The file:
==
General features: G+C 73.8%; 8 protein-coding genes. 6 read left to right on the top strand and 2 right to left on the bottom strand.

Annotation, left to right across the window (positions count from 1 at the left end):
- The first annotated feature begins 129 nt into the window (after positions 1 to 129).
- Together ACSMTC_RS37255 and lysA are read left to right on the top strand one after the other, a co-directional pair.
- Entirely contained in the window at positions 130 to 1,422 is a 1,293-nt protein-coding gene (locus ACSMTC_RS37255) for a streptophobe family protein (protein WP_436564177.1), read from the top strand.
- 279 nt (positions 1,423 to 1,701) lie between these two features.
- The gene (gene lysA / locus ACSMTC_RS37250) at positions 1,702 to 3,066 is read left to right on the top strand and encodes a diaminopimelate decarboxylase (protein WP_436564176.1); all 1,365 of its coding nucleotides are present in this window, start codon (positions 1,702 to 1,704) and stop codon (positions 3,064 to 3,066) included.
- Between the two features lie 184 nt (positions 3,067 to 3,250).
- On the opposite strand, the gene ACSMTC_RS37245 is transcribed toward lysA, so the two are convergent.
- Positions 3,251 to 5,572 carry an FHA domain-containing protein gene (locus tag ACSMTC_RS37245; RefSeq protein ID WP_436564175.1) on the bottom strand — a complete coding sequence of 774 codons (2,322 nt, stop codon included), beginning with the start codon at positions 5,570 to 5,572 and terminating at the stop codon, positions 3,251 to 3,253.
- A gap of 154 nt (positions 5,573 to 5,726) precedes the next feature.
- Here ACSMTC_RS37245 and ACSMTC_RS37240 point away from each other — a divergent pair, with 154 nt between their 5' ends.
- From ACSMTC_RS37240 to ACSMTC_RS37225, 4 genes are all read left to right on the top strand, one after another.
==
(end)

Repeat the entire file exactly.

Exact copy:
General features: G+C 73.8%; 8 protein-coding genes. 6 read left to right on the top strand and 2 right to left on the bottom strand.

Annotation, left to right across the window (positions count from 1 at the left end):
- The first annotated feature begins 129 nt into the window (after positions 1 to 129).
- Together ACSMTC_RS37255 and lysA are read left to right on the top strand one after the other, a co-directional pair.
- Entirely contained in the window at positions 130 to 1,422 is a 1,293-nt protein-coding gene (locus ACSMTC_RS37255) for a streptophobe family protein (protein WP_436564177.1), read from the top strand.
- 279 nt (positions 1,423 to 1,701) lie between these two features.
- The gene (gene lysA / locus ACSMTC_RS37250) at positions 1,702 to 3,066 is read left to right on the top strand and encodes a diaminopimelate decarboxylase (protein WP_436564176.1); all 1,365 of its coding nucleotides are present in this window, start codon (positions 1,702 to 1,704) and stop codon (positions 3,064 to 3,066) included.
- Between the two features lie 184 nt (positions 3,067 to 3,250).
- On the opposite strand, the gene ACSMTC_RS37245 is transcribed toward lysA, so the two are convergent.
- Positions 3,251 to 5,572 carry an FHA domain-containing protein gene (locus tag ACSMTC_RS37245; RefSeq protein ID WP_436564175.1) on the bottom strand — a complete coding sequence of 774 codons (2,322 nt, stop codon included), beginning with the start codon at positions 5,570 to 5,572 and terminating at the stop codon, positions 3,251 to 3,253.
- A gap of 154 nt (positions 5,573 to 5,726) precedes the next feature.
- Here ACSMTC_RS37245 and ACSMTC_RS37240 point away from each other — a divergent pair, with 154 nt between their 5' ends.
- From ACSMTC_RS37240 to ACSMTC_RS37225, 4 genes are all read left to right on the top strand, one after another.